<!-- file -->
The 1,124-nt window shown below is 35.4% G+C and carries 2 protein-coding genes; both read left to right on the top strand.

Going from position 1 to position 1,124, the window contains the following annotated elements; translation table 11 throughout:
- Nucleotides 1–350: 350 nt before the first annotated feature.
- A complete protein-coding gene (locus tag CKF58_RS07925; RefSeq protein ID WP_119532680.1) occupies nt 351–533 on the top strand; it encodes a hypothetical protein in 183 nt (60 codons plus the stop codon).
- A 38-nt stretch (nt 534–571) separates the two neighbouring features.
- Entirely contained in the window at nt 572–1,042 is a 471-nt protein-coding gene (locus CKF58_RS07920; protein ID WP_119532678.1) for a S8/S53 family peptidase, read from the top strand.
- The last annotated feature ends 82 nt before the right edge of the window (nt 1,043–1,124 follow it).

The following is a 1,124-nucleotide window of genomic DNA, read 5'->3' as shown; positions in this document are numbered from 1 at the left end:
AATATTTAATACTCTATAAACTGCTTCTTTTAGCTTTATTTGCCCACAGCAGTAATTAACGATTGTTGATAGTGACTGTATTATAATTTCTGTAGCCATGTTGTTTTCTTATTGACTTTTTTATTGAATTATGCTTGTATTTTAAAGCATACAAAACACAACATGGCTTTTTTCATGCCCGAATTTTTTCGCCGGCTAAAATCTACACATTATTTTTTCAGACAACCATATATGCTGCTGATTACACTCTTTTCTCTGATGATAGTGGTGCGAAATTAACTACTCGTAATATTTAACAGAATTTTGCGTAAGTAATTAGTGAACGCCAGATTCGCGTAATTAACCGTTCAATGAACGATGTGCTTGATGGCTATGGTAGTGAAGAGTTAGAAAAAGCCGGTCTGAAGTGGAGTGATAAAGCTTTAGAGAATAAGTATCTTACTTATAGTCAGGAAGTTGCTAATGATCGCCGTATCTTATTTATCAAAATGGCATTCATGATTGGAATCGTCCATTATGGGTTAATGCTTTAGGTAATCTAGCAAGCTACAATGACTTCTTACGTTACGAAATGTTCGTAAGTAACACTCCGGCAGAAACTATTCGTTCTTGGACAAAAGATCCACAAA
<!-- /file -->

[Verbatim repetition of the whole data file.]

The 1,124-nt window shown below is 35.4% G+C and carries 2 protein-coding genes; both read left to right on the top strand.

Going from position 1 to position 1,124, the window contains the following annotated elements; translation table 11 throughout:
- Nucleotides 1–350: 350 nt before the first annotated feature.
- A complete protein-coding gene (locus tag CKF58_RS07925; RefSeq protein ID WP_119532680.1) occupies nt 351–533 on the top strand; it encodes a hypothetical protein in 183 nt (60 codons plus the stop codon).
- A 38-nt stretch (nt 534–571) separates the two neighbouring features.
- Entirely contained in the window at nt 572–1,042 is a 471-nt protein-coding gene (locus CKF58_RS07920; protein ID WP_119532678.1) for a S8/S53 family peptidase, read from the top strand.
- The last annotated feature ends 82 nt before the right edge of the window (nt 1,043–1,124 follow it).

The following is a 1,124-nucleotide window of genomic DNA, read 5'->3' as shown; positions in this document are numbered from 1 at the left end:
AATATTTAATACTCTATAAACTGCTTCTTTTAGCTTTATTTGCCCACAGCAGTAATTAACGATTGTTGATAGTGACTGTATTATAATTTCTGTAGCCATGTTGTTTTCTTATTGACTTTTTTATTGAATTATGCTTGTATTTTAAAGCATACAAAACACAACATGGCTTTTTTCATGCCCGAATTTTTTCGCCGGCTAAAATCTACACATTATTTTTTCAGACAACCATATATGCTGCTGATTACACTCTTTTCTCTGATGATAGTGGTGCGAAATTAACTACTCGTAATATTTAACAGAATTTTGCGTAAGTAATTAGTGAACGCCAGATTCGCGTAATTAACCGTTCAATGAACGATGTGCTTGATGGCTATGGTAGTGAAGAGTTAGAAAAAGCCGGTCTGAAGTGGAGTGATAAAGCTTTAGAGAATAAGTATCTTACTTATAGTCAGGAAGTTGCTAATGATCGCCGTATCTTATTTATCAAAATGGCATTCATGATTGGAATCGTCCATTATGGGTTAATGCTTTAGGTAATCTAGCAAGCTACAATGACTTCTTACGTTACGAAATGTTCGTAAGTAACACTCCGGCAGAAACTATTCGTTCTTGGACAAAAGATCCACAAA